The Last Word: Take A Deep Breath

April 01, 2020

[This article appears in our April 2020 edition of ETF Report.]

Coronavirus has created a worldwide panic, both in the markets and in day-to-day life.

Health threats aside, most of us are looking at tanked 401(k)s, IRAs and other portfolios. But it’s also true that many of us—those not retiring any time soon, at least—are going to be able to stay invested for a long time. It’s reasonable to expect that the market will recover in time for investors with retirement dates that are further out. For those investors: Have faith in diverse allocations—and in toilet paper supplies.

But there’s a big picture to consider. After all, we most likely are in a recession, and millions of Americans could find it takes years for them to bounce back from the effects, especially those not invested in the market.

And that applies to a lot of Americans. According to a Gallup poll from last year, as of April 2019, 45% of Americans polled did not have any holdings in the stock market, be it directly, through a stock fund or through a 401(k) or IRA. That figure is down from the average for 2001-2008, when 62% of those polled had some stake in the market.

Skin In The Game
The truth is, if you had some skin in the market game, you had better odds of bouncing back from the last recession.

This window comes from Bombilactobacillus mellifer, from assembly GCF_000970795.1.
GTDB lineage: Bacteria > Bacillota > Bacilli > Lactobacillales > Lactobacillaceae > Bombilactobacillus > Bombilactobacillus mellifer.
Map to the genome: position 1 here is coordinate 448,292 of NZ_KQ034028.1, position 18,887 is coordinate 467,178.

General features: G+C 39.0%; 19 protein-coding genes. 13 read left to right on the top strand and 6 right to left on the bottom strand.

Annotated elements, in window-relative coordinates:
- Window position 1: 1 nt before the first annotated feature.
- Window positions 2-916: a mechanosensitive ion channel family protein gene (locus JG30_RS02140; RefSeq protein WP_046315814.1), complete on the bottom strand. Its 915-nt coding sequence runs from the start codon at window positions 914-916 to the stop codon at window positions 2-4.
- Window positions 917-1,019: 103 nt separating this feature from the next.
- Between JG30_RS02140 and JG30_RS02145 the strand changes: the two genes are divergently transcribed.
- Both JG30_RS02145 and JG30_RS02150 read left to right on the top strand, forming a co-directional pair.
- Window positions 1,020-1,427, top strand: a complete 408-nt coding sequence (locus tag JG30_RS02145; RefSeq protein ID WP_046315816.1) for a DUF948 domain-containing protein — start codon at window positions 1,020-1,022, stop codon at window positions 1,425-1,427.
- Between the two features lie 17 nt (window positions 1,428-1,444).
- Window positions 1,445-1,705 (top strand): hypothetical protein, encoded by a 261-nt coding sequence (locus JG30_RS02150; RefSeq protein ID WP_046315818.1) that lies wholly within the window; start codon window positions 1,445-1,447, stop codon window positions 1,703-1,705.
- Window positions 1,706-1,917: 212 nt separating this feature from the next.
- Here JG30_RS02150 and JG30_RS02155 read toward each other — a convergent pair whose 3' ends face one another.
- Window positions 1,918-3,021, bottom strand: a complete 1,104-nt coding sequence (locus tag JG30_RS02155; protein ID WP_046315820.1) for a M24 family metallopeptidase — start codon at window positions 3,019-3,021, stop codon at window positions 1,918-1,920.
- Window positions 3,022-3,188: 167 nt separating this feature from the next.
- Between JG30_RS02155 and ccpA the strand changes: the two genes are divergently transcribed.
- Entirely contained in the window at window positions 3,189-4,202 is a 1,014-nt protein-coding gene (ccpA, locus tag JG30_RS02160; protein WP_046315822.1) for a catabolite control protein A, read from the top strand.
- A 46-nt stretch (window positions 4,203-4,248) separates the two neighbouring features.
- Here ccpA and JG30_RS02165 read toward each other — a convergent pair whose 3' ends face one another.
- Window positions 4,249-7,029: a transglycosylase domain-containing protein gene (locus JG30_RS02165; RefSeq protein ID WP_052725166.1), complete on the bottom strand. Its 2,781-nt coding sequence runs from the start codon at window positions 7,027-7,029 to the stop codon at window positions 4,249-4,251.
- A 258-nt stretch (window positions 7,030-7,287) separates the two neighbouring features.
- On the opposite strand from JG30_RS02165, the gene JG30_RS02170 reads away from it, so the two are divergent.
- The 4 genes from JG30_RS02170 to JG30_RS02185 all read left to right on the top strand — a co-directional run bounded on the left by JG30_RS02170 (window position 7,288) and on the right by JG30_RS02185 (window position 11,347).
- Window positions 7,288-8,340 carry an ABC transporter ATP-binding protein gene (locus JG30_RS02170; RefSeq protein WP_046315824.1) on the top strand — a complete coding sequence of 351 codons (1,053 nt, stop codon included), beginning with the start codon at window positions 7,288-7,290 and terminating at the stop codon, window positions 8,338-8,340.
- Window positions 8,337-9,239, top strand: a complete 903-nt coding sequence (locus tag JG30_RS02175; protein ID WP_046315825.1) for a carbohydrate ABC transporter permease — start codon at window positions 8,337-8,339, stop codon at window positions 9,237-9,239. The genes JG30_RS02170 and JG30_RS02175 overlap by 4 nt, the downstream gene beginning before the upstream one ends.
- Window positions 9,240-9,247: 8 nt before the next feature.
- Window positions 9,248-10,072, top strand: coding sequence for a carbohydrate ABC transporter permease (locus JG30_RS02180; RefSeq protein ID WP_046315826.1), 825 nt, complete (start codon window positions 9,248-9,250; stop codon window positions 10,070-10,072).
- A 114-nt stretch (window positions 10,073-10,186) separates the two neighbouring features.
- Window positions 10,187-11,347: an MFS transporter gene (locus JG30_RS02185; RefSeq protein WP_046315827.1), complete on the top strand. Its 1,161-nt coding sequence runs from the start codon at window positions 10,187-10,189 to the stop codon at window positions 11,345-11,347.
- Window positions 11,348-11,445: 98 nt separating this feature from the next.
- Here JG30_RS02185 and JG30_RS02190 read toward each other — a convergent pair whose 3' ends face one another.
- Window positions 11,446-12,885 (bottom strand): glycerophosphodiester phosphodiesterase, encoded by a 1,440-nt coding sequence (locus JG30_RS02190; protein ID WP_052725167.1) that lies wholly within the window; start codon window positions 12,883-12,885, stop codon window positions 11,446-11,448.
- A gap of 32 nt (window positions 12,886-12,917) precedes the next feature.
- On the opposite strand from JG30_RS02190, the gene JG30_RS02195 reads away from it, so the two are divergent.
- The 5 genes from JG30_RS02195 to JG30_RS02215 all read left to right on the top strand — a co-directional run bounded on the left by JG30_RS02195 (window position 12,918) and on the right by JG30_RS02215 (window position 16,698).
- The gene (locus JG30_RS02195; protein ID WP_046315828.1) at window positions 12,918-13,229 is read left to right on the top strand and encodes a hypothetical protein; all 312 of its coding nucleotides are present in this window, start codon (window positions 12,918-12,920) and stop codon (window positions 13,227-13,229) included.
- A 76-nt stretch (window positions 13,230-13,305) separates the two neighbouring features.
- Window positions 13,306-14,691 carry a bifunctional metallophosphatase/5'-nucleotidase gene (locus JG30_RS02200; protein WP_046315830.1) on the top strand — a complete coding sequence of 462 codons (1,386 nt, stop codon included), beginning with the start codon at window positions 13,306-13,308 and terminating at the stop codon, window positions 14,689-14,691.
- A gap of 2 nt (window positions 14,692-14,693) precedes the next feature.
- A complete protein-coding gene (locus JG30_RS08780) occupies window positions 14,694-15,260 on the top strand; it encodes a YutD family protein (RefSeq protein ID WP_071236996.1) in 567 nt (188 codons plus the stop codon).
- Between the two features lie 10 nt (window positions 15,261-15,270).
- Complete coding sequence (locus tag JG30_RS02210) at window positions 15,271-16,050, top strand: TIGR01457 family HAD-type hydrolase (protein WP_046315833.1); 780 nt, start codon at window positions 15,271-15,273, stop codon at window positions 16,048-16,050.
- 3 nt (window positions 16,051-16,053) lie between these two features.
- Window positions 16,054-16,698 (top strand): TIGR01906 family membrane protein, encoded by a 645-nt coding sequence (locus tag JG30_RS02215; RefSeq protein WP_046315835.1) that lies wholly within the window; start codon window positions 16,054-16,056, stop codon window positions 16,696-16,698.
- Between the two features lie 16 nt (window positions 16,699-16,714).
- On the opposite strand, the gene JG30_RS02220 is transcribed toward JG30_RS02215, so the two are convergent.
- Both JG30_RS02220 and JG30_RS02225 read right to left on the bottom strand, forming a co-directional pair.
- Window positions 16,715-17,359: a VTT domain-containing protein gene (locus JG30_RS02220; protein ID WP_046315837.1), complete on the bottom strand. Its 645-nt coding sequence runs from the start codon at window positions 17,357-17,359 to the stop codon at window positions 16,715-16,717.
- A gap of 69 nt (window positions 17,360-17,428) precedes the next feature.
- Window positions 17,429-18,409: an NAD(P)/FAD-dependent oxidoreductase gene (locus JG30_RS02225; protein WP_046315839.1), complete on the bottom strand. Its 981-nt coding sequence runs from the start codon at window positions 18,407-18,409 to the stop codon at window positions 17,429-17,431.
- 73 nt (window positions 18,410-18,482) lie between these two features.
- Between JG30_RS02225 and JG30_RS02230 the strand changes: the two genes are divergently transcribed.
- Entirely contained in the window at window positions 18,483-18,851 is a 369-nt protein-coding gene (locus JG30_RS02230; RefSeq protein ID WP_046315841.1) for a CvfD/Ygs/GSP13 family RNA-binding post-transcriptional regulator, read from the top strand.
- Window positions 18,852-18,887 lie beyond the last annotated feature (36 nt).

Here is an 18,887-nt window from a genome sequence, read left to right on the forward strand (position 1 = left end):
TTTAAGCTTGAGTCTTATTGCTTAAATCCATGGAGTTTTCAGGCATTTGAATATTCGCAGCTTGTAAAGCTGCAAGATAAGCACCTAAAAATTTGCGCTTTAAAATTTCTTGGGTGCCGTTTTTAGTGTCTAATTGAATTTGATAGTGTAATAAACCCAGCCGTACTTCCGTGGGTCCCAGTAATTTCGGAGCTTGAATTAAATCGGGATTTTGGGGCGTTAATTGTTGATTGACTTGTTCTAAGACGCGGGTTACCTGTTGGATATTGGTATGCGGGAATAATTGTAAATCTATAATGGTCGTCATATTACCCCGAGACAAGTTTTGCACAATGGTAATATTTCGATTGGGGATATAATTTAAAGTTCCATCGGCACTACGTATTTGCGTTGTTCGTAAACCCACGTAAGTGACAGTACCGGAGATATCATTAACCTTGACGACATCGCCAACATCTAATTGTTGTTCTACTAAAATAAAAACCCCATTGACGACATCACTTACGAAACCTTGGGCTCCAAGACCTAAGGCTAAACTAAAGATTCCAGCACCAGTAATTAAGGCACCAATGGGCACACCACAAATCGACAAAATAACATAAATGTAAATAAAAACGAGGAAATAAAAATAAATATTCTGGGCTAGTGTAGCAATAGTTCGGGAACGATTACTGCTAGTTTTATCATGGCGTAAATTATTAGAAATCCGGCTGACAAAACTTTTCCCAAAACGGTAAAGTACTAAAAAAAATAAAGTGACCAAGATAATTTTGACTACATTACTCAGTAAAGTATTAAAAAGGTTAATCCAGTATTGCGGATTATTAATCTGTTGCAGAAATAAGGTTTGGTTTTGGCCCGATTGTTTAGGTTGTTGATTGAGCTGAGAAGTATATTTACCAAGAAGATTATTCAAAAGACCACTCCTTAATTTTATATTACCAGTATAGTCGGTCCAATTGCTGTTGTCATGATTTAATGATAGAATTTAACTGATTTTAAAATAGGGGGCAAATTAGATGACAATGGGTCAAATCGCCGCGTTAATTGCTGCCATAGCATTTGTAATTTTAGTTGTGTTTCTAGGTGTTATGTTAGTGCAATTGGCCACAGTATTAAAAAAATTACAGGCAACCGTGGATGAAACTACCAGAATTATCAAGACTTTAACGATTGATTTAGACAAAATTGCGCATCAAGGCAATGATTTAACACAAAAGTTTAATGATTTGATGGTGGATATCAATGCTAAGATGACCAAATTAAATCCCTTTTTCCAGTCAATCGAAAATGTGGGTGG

A lot of people never did, whether or not they were invested. Now they’re being hit by more of the same, more than a decade later.

What’s different is that currently there are a plethora of apps like Robinhood, Acorns and Stash that did not exist a decade ago that allow investors with virtually nonexistent assets access to the market for free or for minimal fees. And that could be a game changer. It also has the potential to be a huge opportunity for the ETF market.

Fractional shares trading in ETFs—available across more and more venues—solves another access issue for small investors, and beginner investors can basically get exposure to the major asset classes via as few as three ETFs. And they can do it nearly for free.

Trickle-Down Effect
When it comes to ETFs, that mostly benefits the biggest issuers with the largest funds, but when new investors see good results from a basic traditional asset allocation, they’ll likely gain confidence in their ability to invest. This could in turn open the door to investments involving themes and more complex strategies mainly offered by smaller issuers. The situation may be a case where the “trickle down” effect actually works to great success.

Let’s face it: The top three issuers (BlackRock, Vanguard, State Street) have essentially cornered the market on the core asset classes—and the lion’s share of flows. Taking a 35,000 foot view, it seems like there’s little hope for smaller issuers. But the easiest way to overcome this is to offer a differentiated product.

The big issuers tend to differentiate themselves through pricing, but the smaller issuers must rely on ingenuity to get investor attention. Take the actively managed $1.6 billion ARK Innovation ETF (ARKK), with its research-intensive approach, or thematic ETFs that offer unique exposures to specific slices of the markets.

The ETF industry has been knocked for a loop, but so has pretty much everything and everyone else. That said, ETFs could help those who are able to invest even a little to get back on their feet more quickly.

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